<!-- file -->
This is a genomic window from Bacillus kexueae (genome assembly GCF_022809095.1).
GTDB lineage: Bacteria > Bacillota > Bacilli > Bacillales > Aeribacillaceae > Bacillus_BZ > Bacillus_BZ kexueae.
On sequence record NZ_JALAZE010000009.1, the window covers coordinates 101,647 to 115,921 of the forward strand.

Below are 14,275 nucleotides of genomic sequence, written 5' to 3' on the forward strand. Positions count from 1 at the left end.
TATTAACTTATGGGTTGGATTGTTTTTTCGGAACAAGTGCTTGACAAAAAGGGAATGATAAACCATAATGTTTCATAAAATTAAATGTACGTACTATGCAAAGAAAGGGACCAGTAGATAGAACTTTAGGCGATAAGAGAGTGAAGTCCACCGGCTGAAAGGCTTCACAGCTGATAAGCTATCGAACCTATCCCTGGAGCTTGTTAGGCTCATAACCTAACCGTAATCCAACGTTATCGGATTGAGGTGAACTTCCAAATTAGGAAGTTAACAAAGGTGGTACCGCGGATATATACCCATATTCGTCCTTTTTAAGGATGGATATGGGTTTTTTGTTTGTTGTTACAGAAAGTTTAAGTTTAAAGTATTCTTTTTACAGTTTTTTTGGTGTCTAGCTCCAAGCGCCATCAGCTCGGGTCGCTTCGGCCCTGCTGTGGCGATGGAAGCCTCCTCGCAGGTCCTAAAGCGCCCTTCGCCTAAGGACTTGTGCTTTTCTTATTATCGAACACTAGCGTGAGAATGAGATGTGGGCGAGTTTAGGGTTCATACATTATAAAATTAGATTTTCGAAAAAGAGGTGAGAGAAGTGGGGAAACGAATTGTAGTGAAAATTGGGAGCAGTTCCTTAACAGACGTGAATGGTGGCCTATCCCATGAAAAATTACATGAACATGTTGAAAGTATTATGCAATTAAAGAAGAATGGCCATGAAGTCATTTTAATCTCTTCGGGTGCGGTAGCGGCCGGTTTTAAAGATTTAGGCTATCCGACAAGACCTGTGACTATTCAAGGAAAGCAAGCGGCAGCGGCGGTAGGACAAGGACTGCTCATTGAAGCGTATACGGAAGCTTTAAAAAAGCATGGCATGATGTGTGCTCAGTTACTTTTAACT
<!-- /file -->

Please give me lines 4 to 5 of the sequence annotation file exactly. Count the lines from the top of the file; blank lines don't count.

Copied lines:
Below are 14,275 nucleotides of genomic sequence, written 5' to 3' on the forward strand. Positions count from 1 at the left end.
TATTAACTTATGGGTTGGATTGTTTTTTCGGAACAAGTGCTTGACAAAAAGGGAATGATAAACCATAATGTTTCATAAAATTAAATGTACGTACTATGCAAAGAAAGGGACCAGTAGATAGAACTTTAGGCGATAAGAGAGTGAAGTCCACCGGCTGAAAGGCTTCACAGCTGATAAGCTATCGAACCTATCCCTGGAGCTTGTTAGGCTCATAACCTAACCGTAATCCAACGTTATCGGATTGAGGTGAACTTCCAAATTAGGAAGTTAACAAAGGTGGTACCGCGGATATATACCCATATTCGTCCTTTTTAAGGATGGATATGGGTTTTTTGTTTGTTGTTACAGAAAGTTTAAGTTTAAAGTATTCTTTTTACAGTTTTTTTGGTGTCTAGCTCCAAGCGCCATCAGCTCGGGTCGCTTCGGCCCTGCTGTGGCGATGGAAGCCTCCTCGCAGGTCCTAAAGCGCCCTTCGCCTAAGGACTTGTGCTTTTCTTATTATCGAACACTAGCGTGAGAATGAGATGTGGGCGAGTTTAGGGTTCATACATTATAAAATTAGATTTTCGAAAAAGAGGTGAGAGAAGTGGGGAAACGAATTGTAGTGAAAATTGGGAGCAGTTCCTTAACAGACGTGAATGGTGGCCTATCCCATGAAAAATTACATGAACATGTTGAAAGTATTATGCAATTAAAGAAGAATGGCCATGAAGTCATTTTAATCTCTTCGGGTGCGGTAGCGGCCGGTTTTAAAGATTTAGGCTATCCGACAAGACCTGTGACTATTCAAGGAAAGCAAGCGGCAGCGGCGGTAGGACAAGGACTGCTCATTGAAGCGTATACGGAAGCTTTAAAAAAGCATGGCATGATGTGTGCTCAGTTACTTTTAACT